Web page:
Alongside war, there has always been diplomacy; alongside the warlord, the diplomat seeking a nonmilitary solution. Diplomatic efforts have shortened some of our worst wars and exacerbated others. The interaction of war and diplomacy is a theme avidly studied worldwide, considered by political and military strategists, and watched over by all those interested in international affairs.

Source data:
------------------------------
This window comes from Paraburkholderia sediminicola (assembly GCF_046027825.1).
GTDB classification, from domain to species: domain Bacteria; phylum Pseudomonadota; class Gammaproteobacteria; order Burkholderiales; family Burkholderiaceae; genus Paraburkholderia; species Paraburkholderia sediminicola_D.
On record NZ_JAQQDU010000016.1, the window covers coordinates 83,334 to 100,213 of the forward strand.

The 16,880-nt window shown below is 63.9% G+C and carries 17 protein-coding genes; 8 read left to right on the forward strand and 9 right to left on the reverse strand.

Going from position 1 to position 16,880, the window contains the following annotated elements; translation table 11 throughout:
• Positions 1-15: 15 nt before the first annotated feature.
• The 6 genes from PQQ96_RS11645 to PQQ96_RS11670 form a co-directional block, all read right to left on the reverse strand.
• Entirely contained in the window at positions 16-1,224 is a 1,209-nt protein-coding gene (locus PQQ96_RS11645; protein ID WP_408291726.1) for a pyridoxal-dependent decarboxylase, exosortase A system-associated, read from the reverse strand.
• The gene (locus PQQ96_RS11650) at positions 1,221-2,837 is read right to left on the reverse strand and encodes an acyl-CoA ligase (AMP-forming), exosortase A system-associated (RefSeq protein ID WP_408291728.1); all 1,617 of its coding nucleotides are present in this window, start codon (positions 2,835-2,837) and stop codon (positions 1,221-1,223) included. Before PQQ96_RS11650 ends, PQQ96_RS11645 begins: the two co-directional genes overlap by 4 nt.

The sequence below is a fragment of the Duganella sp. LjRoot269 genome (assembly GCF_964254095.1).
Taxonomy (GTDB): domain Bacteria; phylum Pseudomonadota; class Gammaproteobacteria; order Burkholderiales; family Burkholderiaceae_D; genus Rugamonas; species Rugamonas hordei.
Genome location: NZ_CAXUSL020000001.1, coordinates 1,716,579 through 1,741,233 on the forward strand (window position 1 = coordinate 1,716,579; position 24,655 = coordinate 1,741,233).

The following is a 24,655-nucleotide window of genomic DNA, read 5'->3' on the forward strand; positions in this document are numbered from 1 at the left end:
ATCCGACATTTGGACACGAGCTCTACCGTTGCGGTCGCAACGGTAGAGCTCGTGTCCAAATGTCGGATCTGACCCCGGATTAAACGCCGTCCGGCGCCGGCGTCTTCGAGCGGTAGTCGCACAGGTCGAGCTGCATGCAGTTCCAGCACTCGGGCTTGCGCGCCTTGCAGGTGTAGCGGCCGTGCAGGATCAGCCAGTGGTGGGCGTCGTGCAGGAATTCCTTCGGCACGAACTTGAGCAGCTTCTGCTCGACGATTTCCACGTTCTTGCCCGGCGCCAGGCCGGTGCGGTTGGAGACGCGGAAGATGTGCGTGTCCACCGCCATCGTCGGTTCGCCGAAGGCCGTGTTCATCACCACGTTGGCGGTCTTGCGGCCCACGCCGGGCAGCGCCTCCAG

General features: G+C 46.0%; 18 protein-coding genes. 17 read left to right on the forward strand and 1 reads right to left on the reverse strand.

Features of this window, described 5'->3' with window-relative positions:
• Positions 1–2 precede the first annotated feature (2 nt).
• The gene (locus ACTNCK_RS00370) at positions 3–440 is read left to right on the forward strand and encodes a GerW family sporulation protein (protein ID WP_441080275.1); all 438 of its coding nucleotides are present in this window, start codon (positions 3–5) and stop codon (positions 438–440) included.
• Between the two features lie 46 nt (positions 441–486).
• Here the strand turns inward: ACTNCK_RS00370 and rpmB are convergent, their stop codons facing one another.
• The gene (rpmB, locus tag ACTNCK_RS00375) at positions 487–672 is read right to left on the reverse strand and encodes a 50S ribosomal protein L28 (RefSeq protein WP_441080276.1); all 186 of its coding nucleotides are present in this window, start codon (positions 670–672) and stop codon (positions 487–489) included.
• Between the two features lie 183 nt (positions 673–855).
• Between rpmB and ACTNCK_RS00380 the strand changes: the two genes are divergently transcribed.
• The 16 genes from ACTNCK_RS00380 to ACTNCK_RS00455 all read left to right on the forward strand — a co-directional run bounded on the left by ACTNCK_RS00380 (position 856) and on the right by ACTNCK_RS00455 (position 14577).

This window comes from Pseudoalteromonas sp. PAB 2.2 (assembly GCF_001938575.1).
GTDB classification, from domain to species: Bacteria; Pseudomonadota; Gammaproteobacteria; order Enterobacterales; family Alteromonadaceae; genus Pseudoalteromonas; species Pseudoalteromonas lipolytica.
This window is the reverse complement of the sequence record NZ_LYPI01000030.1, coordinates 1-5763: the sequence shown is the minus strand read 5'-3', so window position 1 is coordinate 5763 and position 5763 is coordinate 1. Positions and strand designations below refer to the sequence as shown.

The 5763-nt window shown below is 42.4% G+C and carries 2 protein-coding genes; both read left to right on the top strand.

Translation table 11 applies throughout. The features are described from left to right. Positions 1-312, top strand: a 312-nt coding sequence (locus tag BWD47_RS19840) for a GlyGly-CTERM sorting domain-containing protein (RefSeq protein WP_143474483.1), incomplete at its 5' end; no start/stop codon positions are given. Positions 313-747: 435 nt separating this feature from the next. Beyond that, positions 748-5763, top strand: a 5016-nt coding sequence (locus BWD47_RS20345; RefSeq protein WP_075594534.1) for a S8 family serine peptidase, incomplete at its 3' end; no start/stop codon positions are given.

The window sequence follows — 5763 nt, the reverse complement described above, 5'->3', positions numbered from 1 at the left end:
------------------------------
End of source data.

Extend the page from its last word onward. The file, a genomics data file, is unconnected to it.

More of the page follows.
War and Diplomacy uses twentieth- and twenty-first-century case studies to review the evolution of this aspect of conflict prevention or reduction. Its contributors consider not only the changing philosophies of the participants-politicians, diplomats, and the military-but also the outside influences that may have changed the nature, and even the purpose, of peacekeeping and conflict resolution over the past century. As today a military threat can be applied without deploying vast armies and, conversely, can be reduced with pressure from international organizations rather than from an individual warlord, so the public's awareness of military conflict is now heightened by instantaneous broadcasts to worldwide audiences and by loud calls for diplomatic intervention. Regarding media and military affairs, therefore, evidence suggests the metaphoric pen can indeed be mightier than the sword.